Greece is no longer under EU financial supervision

Greece is no longer under EU financial supervision

This is the end of a painful period for Greece that has led to economic stagnation and division in society, Prime Minister Kyriakos Mitsotakis said in Athens. He has now promised his countrymen a new beginning “full of growth, unity and prosperity”. The EU Commission also commended the efforts of the Greek people and their governments.

289 billion euros in loans

During the financial and debt crisis, euro partners and the International Monetary Fund (IMF) have saved Greece from national bankruptcy several times since 2010, with loans totaling almost €289 billion. The third loan program for the highly indebted country ended in August 2018. Greece left the European Stability Mechanism (ESM) but remained under close surveillance.

drastic effects

The debt crisis and stringent austerity measures imposed by international creditors resulted in drastic losses for many Greeks. The conditions for the bailout loans were massive cuts in pensions and wages, the monthly minimum wage dropped to less than 600 euros at the time. There were also tax increases and privatizations. The Greek economy has shrunk by more than 25%, unemployment has risen to nearly 28% and skilled workers have left the country in droves. August 20, 2022 is a “historic day for Greece and all Greeks,” Mitsotakis said on state TV.

In addition to the finance ministers of the euro countries, the commissioner responsible for EU Economic Affairs, Paolo Gentiloni, had approved the release of the Board of Trustees from 20 August in recent days. Gentiloni therefore declared that the end of financial supervision in Greece was also “the symbolic conclusion of the most difficult moment the eurozone has ever experienced”.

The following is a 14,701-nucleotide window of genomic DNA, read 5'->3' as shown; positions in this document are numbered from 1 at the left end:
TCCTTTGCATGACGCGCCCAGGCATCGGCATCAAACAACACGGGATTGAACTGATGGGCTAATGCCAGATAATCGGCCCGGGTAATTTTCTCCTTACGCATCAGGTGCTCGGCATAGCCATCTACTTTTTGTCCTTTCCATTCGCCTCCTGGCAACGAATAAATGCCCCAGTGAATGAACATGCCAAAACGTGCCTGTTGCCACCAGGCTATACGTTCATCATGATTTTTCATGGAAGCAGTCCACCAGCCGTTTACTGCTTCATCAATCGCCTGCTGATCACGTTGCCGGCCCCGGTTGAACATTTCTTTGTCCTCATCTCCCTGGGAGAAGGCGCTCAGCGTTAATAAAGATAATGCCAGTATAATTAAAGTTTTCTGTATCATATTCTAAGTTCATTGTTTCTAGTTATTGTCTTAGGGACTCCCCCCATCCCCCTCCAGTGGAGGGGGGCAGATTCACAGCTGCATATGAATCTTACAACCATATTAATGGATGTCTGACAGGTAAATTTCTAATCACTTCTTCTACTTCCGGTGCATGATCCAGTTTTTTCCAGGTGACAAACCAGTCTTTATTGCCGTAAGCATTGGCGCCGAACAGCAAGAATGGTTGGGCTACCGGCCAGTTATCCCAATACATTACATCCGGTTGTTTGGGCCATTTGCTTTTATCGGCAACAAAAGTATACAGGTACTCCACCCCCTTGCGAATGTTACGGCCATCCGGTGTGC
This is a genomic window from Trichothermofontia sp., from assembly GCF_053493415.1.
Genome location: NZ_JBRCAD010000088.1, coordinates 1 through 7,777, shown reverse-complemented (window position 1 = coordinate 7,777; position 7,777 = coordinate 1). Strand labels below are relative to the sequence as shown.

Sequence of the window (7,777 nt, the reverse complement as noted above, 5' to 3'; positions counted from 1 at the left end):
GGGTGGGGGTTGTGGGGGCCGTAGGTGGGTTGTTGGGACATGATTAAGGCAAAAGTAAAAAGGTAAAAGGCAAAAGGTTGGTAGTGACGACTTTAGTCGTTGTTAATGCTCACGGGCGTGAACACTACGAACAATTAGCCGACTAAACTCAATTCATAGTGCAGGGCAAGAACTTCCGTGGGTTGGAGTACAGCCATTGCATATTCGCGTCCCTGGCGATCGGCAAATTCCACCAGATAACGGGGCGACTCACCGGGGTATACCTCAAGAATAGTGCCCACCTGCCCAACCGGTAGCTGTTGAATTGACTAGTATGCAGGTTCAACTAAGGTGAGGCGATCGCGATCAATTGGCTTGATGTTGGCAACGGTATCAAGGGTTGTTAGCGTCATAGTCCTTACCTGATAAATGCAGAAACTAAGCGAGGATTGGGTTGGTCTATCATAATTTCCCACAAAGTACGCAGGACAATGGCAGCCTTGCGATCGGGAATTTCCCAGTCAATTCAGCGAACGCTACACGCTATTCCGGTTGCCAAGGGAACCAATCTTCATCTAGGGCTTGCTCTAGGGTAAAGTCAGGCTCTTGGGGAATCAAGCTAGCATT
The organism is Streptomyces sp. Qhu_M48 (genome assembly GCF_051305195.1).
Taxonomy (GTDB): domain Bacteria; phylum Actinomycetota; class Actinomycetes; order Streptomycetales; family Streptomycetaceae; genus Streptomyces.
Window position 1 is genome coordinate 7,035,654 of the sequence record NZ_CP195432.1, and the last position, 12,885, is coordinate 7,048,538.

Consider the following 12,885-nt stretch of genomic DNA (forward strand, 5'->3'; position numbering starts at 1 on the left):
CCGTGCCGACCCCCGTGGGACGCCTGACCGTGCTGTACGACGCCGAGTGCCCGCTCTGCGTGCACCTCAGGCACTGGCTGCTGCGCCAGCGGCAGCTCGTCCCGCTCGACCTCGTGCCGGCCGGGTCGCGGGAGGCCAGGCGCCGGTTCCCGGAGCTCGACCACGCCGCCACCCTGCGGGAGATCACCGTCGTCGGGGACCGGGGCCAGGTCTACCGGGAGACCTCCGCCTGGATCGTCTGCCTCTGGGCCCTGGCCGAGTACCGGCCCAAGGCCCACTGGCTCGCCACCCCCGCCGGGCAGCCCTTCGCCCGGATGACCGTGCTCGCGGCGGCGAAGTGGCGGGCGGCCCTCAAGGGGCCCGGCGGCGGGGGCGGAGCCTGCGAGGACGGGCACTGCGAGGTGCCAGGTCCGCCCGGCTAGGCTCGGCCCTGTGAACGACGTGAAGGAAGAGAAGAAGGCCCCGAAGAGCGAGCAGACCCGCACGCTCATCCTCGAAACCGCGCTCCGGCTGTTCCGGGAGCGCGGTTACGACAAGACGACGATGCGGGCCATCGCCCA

“Other Greece”

“The Greece of today is a different Greece,” said Mitsotakis. Greece has recently recorded strong economic growth and a significant drop in unemployment. Gentiloni said the strong joint response to the corona pandemic showed “that Europe has learned the lessons of this crisis”. Solidarity and unity are also important in the current economic crisis.

The EU Commission also commended the efforts of the Greek people and their governments. “Greece ends today a difficult chapter in its long and proud history,” said Gentiloni. Greece’s achievements are all the more commendable because they were shaped by two severe external shocks, the corona pandemic and Russia’s invasion of Ukraine. Eurogroup President Paschal Donohoe stressed on the short message service Twitter that the end of controls was “a great achievement for the Greek government and the Greek people”.

Mitsotakis stressed that even without the controls, the mistakes that led to the severe financial crisis in Greece in recent years must not be repeated. There will be salary increases and tax cuts, but that shouldn’t detract from efforts to balance finances.

Greece experienced a severe financial crisis from 2010 onwards and, as a result, had to implement harsh austerity measures under pressure from its creditors. The Greeks lost about 25% of their income in the process. As of 2018, Athens is financially on its own.